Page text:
Thursday, 21 October 2010

Odds and ends

It's now a week since we got back from our Portuguese trip and, having had a rather chilly walk around Shipley Hill this morning, the warm sunshine of the Algarve seems a lot more distant.
One of the most exotic sights we were privileged to see were the Greater Flamingos (Phoenicopterus roseus) which live on the Salgados Wetlands.
Flamingos are extraordinary birds and these are the largest species of the family.  Standing up to 5ft tall on their spindly legs, they feed in shallow water holding their heads upside down and filtering tiny animals from the muddy water.  Greater Flamingos are also very long lived - or at least they are if not predated in the wild. The oldest known specimen is to be found in Adelaide Zoo, Australia and is at least 77 years old!
Another exotic species to be found within a short walk of where we were staying, was a small tree flowering along the roadside.  The Jacaranda (Jacaranda mimosifolia) has some beautiful, blue/purple flowers.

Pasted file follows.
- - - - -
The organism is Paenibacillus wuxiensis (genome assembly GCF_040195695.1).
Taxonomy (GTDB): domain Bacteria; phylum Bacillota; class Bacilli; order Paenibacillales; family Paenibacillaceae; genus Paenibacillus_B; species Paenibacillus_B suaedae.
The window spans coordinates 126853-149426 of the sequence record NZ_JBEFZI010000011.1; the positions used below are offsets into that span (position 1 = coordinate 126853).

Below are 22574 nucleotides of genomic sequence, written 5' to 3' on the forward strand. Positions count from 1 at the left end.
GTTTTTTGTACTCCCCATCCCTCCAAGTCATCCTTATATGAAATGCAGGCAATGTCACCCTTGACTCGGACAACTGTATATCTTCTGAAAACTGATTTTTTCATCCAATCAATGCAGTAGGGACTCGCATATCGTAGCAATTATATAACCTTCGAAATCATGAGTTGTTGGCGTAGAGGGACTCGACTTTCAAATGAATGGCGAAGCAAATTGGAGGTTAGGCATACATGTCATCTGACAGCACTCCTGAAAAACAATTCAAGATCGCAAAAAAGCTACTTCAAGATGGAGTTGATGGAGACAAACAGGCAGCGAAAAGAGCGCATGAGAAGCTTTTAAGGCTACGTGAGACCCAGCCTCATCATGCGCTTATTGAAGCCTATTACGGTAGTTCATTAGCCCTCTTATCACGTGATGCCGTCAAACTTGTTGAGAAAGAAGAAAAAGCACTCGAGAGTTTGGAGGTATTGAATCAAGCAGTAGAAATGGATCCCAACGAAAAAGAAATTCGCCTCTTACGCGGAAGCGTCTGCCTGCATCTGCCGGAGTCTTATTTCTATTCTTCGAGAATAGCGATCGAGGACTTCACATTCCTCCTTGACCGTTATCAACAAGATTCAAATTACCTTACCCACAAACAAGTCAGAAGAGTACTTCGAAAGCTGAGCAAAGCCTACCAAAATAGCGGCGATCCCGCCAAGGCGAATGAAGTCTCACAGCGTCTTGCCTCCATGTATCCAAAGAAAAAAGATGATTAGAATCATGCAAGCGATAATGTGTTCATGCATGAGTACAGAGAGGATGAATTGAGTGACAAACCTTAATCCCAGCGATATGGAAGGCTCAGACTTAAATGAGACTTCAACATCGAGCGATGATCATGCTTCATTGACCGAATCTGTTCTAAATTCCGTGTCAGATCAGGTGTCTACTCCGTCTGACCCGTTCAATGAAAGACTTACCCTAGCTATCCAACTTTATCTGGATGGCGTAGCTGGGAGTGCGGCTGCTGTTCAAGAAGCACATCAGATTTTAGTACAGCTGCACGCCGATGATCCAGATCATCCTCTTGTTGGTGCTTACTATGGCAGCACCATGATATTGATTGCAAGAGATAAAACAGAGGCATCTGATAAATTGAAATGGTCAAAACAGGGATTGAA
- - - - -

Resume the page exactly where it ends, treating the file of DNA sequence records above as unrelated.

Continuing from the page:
The Jacaranda is a sub-tropical species from South America, but is widely planted in parts of the Mediterranean for its long-lasting flowers and feathery leaves.  These leaves give rise to its other common name of 'Fern Tree'.
Separating the wetlands from the sea, were some extensive sand dunes.  Dunes are an increasingly rare habitat these days as we tend to like to build holiday resorts all over them.  These dunes were at least protected from too much disturbance by the construction of wooden walkways across them.
These dunes also provided a great place for the Curry-scented everlasting plants (Helichrysum stoechas) which formed clumps of dessicated foliage all over and filled the air with their perfume (Poor Malcolm doesn't like the smell of curry, so he didn't think much to them).
When the sea is rough, it is able to breach the dunes in places, flooding into the fresh waters of the wetlands, turning them brackish.  The introduction of salt water had a strange effect on the fish of the wetlands as they all began to get 'excited' and leap from the water.  Here you can see the sea breaching the dunes as each large wave broke over the sand.
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